How UK Crime Agency indicted Benedict Peters, Aiteo Group chief, for money laundering, bribery Pt2
Documents obtained by our reporter have detailed how Mr. Benedict Peters, the President of AITEO Group, was involved in sundry crimes including money laundering and bribery among others in relation to oil deals with fugitive Mrs. Diezani Madueke, Nigeria’s ex-Petroleum Resources Minister.
Peters who has been on the run from Nigeria, US and UK was heavily indicted in a witness statement before the Crown Court at Southwark, United Kingdom where he was being tried for multiple charges under the Proceed of Crime Act 2002 (as Amended).
Depositions by Stacey Boniface, a financial investigator accredited under the Proceeds of Crime Act 2002 (as Amended) who was authorized to make the witness statement on behalf of Helen Hughes, a Specialist Prosecutor at the Proceeds of Crime Service, Crown Prosecution Service, fingered Peters as one of the beneficiaries of Mrs. Madueke’s improper conduct in the allocation of oil wells and sundry favours from her table as minister.
Under minister Allison-Madueke, Peters in alliance with a consortium, were handed over the lucrative oil block, OML 29. The total value for the bid for OML 29 was $2.5bn, with a projected income of over $4.02bn between 2914 and 2020.
As payback for her ‘kind’ gestures, according to the witness, Peters and others rewarded the minister with purchase of choice property in the UK and other places. It was alleged that Allison-Madueke obtained as least part of those rewards in the United Kingdom and in such circumstance, both the payer and receiver were deemed to have contravened the Bribery Act 2010 or the Proceeds of Crime Act 2002.
According to the deposition of the witness: “In addition to the offences of bribery, funds corruptly or fraudulently obtained would constitute criminal property. It is believed that persons transferring the criminal property in the United Kingdom and converting it by way of high value property purchases, the purchase of other high value goods and the provision of services for the former minister would commit offences contrary to section 327 of the Proceeds of Crime Act 2002.”
The witness said: “It is believed that Peters, in providing financial rewards to Allison-Madueke in return for favour showed to companies owned by him, has committed offences under the Bribery Act 2010, and by transferring and converting funds from bribery, has also potentially committed money laundering offences under the Proceeds of Crime Act 2002.”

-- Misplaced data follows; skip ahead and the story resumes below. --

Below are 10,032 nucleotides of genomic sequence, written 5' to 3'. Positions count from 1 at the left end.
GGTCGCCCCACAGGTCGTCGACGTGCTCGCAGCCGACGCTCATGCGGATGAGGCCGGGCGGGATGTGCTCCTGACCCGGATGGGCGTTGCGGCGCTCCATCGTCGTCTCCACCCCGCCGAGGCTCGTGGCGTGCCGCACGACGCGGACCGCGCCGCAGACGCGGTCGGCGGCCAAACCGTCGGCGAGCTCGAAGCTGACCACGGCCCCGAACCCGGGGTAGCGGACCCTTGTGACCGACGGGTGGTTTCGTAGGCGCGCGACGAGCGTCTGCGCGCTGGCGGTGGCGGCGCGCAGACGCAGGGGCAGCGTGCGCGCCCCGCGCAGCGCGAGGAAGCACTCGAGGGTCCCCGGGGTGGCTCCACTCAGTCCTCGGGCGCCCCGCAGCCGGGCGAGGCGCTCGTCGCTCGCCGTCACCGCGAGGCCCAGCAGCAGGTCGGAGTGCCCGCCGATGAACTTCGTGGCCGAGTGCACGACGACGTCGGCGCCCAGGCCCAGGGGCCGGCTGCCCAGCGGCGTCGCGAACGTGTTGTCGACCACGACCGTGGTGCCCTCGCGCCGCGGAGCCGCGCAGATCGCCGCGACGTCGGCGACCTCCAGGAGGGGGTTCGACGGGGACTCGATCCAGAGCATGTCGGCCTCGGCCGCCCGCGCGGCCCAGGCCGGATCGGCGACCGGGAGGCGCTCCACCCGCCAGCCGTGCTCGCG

Some of the property alleged to have been purchased on behalf of the ex-minister by her cronies include the property situated at:
a) 58 Harley House, Marylebone Road, NW1 5HL
b) Flat 5 Park View, 83-86 Prince Albert Road, NW6 7RU
According to the witness, Land Registry Title Deeds showed that the leasehold for 58 Harley House, Marylebone Road, NW1 5HL was purchased by Rosewood Investments Limited on 15th April 2011 for £2,800,000. The conveyance solicitor for the purchase was OJS Solicitor, 60 Bell Street, NW1 6SP.
Details of the FBN (UK) Ltd bank account for Peter’s company, Sullam Voe, was obtained by investigators and they confirm that the payments for the property originated from that bank account. Benedict Peters is the signatory to the Sullam Voe bank account, the payment was made to the conveyance solicitor, OJS Law.
“The conveyance file for the purchase shows that Rosewood Investments Limited was incorporated in the Seychelles on 28th October 2010, and includes a copy of Benedict Peters’ passport. Materials obtained from Daniel Ford Estate Agents include a share certificate for Rosewood Investments Limited, which showed that the shareholder as Lansdowne Limited as Nominee and Trustee for Benedict Peters. It can be evidenced that that Peters is the beneficial owner of Rosewood Investments Limited and of 58 Harley House,” the witnessed deposed.
The witness attested to other shady deals by Peters and others, some of whom have fled the UK. They acted individually and collectively to violate UK laws on crime and money laundering.
Recall that in early 2017, Private Eye, UK’s authoritative news and current affairs magazine famed for its incisive social and political observations and investigative journalism unearthed how politically exposed Nigerians and other nationals are using the lucrative UK property market to stash away illicit money from their home countries.
The report traced how public persons in offshore nations have found the UK property market a safe conduit to hide ill-gotten wealth. The report which did not name the Nigerians involved, except former Delta State governor James Ibori, alluded strongly to politically exposed persons from developing nations making the most, illicitly, of the dynamic UK market.
In its expository edition, the Private Eye wrote inter alia:
How many kleptocrats are stashing their ill-gotten gains in London’s property market? The Eye has identified quite a few in the past couple of years, such as corrupt Nigerian governor James Ibori’s houses in Hampstead and elsewhere. But a report from Transparency International now puts a number on the problem.
Researchers looked at around 45,000 property and land acquisitions by offshore companies in London, first established by the Eye’s work and mapped online (see www.private-eye.co.uk/